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Oil prices nearly flat as dollar strengthens

OIL prices were esentially flat to end the week after Federal Reserve Chairman Ben Bernanke said this week that interest rates will have to be raised when the US economy recovers in order to avoid inflation.

It has been the weak dollar that has attracted billions in investments in energy markets this year because oil is priced in the US dollar, essentially making crude cheaper globally.

The dollar bounced back yesterday following Bernanke's comments, and crude prices rose only 8 cents after they had rallied strongly Thursday wheat he US currency hit a 14-month low against the euro.

Benchmark crude for November delivery settled at US$71.77 on the New York Mercantile Exchange.

The Paris-based International Energy Agency raised its expectations for oil demand in 2010, but not by much. The IEA said demand will increase by 1.7 percent, largely from rebounding economies in the Americas and in Asia.

Major corporations and consumers have pared back on energy use as they ride out the recession. Americans, the biggest energy consumers in the world, have cut way back on driving for the past year.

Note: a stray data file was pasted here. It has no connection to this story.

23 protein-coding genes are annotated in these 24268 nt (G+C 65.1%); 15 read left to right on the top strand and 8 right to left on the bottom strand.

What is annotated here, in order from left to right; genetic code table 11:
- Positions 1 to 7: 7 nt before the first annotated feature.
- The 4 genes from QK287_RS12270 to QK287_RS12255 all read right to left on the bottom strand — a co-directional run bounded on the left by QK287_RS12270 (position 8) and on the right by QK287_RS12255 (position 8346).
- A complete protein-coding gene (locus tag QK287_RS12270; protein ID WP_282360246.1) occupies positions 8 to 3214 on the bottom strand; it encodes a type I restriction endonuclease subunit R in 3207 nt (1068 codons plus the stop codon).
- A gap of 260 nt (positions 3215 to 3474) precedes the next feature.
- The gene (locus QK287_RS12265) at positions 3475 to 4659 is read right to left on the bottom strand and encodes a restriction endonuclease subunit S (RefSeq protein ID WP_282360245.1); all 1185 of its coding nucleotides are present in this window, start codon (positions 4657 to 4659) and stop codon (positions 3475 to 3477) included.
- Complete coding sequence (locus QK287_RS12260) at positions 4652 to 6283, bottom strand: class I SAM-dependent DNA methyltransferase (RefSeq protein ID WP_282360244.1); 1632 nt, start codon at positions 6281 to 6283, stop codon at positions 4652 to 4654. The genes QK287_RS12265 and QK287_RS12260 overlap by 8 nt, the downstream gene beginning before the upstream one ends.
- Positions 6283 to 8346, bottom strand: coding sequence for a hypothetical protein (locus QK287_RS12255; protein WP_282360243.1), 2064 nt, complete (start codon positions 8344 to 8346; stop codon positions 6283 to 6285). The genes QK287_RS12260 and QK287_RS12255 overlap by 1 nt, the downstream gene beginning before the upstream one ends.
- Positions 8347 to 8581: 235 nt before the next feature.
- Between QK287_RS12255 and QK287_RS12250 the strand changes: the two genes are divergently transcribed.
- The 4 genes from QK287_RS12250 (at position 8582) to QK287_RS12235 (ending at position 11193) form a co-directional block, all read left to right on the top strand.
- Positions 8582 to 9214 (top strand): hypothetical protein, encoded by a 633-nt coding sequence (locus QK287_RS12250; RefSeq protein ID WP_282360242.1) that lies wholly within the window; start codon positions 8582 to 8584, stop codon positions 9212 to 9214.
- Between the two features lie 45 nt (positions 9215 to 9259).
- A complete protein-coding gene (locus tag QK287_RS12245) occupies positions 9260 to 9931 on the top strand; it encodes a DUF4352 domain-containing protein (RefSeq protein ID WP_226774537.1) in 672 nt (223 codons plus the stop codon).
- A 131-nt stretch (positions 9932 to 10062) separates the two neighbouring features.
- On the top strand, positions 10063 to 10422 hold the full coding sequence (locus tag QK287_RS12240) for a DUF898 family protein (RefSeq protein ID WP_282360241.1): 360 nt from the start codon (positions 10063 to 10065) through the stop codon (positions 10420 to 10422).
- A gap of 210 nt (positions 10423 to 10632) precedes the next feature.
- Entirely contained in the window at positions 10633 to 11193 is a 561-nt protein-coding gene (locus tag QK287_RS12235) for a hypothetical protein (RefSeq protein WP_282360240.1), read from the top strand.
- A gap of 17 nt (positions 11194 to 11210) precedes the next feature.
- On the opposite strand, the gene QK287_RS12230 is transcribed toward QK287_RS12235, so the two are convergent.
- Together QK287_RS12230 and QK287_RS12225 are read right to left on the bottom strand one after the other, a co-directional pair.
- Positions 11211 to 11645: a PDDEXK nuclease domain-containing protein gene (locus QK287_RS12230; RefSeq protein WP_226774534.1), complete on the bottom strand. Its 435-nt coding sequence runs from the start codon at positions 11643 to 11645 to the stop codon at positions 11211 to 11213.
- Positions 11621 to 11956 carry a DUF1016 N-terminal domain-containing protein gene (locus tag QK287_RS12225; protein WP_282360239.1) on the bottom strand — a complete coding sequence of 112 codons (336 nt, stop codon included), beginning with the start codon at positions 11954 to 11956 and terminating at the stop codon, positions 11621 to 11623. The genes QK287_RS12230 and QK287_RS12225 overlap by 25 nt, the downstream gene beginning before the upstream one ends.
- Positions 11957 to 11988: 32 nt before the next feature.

Yet it has been the falling dollar that has driven oil prices higher for months.

Bernanke said Thursday at a fed conference that interest rates will remain near a record low for an extended period.

"At some point, however, as economic recovery takes hold, we will need to tighten monetary policy to prevent the emergence of an inflation problem down the road," Bernanke said.

Oil has traded in a narrow range this week and prices have moved between US$60 and US$75 since spring as demand for crude remains tepid even with signs that the economy has moved out of recession.

For the moment, oil markets have reached an equilibrium that has both producers and consumers happy, said Jim Ritterbusch of Ritterbusch and Associates.

Producers say they need at least US$70 per barrel to continue exploring for more oil. With US prices at the pump hovering around US$2.50 per gallon, few Americans are complaining. Natural gas prices are also very low, meaning an easy winter for most homeowners.

In other Nymex trading, heating oil rose by less than a penny to US$1.8528 and gasoline fell by 1.117 to settle at US$1.768 a gallon. Natural gas for November delivery lost 19.3 cents to settle at US$4.77 per 1,000 cubic feet.

In London, Brent crude rose 23 cents to settle at US$70 per barrel on the ICE Futures exchange.


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